Gabby Douglas Floor Routine: Crucial Performance Is Testament to USA Dominance

Sam R. Quinn@SamQuinn_Senior Analyst IIIAugust 2, 2012

LONDON, ENGLAND - AUGUST 02:  Silver medalist Victoria Komova of Russia, gold medalist Gabrielle Douglas of the United States and bronze medalist Aliya Mustafina of Russia pose during the medal ceremony in the Artistic Gymnastics Women's Individual All-Around final on Day 6 of the London 2012 Olympic Games at North Greenwich Arena on August 2, 2012 in London, England.  (Photo by Streeter Lecka/Getty Images)
Streeter Lecka/Getty Images

Gabby Douglas became the third consecutive American woman to win the individual all-around gold medal, following in Carly Patterson's and Nastia Liukin's footsteps by powering her way through the field at the 2012 London Olympics.

Her spectacular performance in these Olympics serves as evidence to how great American gymnastics has become.

One of the main reasons why "The Flying Squirrel" was able to finish atop the podium was because of her brilliant floor routine.

Douglas hasn't always performed up to the level of excellence on the floor exercise that she exhibited in the all-around final, but she saved one of her best showings for when it counted the most.

She was able to put together the fourth-best display on the floor, the final and most important event for her gold medal hopes.

Douglas led Russia's Viktoria Komova by 0.326 points heading into the final rotation. She would need to put on one of the best performances of her life if she was to maintain her lead and go home with gold instead of silver.

Clutch would be the word used to describe what Douglas did on her final routine. The 16-year-old scored a 15.033, which isn't ridiculously high, but it was just enough to squeak by Komova, who put up a 15.100.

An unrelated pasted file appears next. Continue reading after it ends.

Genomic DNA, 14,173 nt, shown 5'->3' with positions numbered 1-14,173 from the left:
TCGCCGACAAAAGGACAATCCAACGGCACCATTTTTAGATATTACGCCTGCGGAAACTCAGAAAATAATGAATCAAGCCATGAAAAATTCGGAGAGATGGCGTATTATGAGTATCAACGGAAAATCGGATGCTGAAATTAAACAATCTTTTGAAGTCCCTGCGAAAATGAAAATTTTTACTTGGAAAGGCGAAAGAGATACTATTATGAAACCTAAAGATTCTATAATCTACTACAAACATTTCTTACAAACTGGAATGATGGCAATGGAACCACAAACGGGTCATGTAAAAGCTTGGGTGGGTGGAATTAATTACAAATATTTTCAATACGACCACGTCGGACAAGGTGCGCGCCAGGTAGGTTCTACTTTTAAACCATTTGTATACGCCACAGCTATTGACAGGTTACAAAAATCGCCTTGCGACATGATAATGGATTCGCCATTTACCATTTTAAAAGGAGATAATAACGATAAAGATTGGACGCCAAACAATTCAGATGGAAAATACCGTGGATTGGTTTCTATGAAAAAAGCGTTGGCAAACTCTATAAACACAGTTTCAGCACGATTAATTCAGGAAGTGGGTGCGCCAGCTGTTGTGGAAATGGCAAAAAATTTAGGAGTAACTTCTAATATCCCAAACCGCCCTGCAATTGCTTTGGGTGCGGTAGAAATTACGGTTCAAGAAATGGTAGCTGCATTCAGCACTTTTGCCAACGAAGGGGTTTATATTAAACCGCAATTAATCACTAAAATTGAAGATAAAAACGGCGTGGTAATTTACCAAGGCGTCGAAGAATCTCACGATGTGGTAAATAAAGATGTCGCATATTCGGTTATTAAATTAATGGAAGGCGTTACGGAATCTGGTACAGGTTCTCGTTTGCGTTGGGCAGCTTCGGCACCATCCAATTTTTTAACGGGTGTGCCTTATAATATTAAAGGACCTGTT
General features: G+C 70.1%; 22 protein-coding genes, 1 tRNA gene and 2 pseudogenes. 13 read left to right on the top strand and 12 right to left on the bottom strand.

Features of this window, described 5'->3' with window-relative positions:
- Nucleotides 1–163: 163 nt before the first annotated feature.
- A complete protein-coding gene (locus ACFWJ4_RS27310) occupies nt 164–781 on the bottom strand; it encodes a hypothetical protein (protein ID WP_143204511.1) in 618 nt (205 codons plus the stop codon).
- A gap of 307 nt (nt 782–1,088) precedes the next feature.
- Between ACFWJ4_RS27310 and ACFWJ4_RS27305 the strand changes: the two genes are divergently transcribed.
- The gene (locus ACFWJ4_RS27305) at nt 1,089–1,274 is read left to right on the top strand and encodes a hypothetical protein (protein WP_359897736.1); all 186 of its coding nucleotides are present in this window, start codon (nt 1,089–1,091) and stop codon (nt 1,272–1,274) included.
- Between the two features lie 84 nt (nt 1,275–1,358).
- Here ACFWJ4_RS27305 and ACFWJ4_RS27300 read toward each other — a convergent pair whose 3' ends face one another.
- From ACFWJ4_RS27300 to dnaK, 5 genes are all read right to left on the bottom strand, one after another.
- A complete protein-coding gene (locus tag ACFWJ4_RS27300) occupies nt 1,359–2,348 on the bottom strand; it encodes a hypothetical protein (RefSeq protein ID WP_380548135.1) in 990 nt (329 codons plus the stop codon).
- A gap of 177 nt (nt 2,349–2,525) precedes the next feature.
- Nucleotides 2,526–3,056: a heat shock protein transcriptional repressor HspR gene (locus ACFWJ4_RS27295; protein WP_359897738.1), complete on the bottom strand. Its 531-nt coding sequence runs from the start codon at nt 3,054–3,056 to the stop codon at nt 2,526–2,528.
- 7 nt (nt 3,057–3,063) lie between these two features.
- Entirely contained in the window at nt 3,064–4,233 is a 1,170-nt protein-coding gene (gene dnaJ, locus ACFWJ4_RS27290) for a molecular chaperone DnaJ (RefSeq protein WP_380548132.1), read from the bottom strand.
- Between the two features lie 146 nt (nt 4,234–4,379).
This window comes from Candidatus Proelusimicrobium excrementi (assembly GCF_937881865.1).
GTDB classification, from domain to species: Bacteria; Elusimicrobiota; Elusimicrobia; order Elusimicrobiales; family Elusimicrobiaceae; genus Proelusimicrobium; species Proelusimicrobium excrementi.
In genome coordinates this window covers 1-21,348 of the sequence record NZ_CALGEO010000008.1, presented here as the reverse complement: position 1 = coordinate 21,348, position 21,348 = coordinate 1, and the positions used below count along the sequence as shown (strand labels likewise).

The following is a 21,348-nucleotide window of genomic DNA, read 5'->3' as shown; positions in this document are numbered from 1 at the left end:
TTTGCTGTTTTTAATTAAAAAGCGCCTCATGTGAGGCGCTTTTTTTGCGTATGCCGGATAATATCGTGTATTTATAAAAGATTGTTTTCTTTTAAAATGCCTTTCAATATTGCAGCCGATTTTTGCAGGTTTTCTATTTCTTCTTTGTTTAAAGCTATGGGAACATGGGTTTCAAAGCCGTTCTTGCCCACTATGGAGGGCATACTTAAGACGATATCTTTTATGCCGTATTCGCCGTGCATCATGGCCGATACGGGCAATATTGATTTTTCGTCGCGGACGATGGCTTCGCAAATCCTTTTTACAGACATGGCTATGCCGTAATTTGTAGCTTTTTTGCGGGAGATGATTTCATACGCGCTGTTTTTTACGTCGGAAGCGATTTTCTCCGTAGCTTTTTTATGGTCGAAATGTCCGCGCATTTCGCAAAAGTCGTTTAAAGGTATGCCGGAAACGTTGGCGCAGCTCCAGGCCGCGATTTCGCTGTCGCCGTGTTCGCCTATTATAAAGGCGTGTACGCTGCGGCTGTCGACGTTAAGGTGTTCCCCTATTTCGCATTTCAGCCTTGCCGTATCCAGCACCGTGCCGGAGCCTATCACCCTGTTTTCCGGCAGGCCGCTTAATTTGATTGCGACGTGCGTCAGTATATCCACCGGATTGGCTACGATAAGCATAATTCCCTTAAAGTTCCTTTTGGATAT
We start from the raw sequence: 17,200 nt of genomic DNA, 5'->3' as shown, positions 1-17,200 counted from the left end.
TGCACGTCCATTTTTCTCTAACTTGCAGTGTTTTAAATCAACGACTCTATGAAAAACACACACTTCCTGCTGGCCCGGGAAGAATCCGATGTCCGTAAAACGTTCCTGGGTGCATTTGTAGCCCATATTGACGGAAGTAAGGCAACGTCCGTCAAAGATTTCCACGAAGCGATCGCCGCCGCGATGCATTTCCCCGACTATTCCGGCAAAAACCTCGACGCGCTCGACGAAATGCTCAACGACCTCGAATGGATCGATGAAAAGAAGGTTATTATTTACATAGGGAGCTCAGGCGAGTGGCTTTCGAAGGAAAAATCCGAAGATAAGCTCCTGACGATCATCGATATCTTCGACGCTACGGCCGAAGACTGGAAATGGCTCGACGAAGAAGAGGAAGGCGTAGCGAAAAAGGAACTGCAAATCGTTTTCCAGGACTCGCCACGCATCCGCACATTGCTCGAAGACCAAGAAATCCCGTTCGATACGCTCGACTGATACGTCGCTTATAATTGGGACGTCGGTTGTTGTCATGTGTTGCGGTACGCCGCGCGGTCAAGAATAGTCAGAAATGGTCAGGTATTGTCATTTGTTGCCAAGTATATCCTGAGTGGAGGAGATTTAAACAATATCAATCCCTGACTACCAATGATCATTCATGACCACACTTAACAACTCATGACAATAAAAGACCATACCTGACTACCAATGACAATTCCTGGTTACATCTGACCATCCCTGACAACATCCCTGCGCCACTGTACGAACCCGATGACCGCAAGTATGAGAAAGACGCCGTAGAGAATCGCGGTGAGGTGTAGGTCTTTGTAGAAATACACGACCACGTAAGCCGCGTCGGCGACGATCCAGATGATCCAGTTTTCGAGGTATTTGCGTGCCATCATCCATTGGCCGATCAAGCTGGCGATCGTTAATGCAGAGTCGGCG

If Douglas wasn't able to score as high as she did, she would have the silver medal. That's nothing to shake a stick at, but it's a far cry from garnering the title of "Olympic Gold Medalist."

We should have expected this from the moment she started sprinting down the strip toward the vault. Douglas put up the best score of the routine by wowing the judges to the tune of a whopping 15.966. She did the best impression of teammate and vault specialist McKayla Maroney, and it paid off for her.

Douglas' showing on the uneven bars was bettered only by the pair of Russians. Komova and teammate Aliya Mustafina are two of the best in the world on the bars—more so Mustafina, who has a move named after her.

The Virginia Beach native finished first in the balance beam routine with one of the best we have seen throughout these entire Olympic Games. That ensured that she would get the gold if she continued her success on the floor.

That is exactly what Douglas did. She held onto her lead by the skin of her teeth after posting a 62.232, and can now call herself an Olympic gold medalist.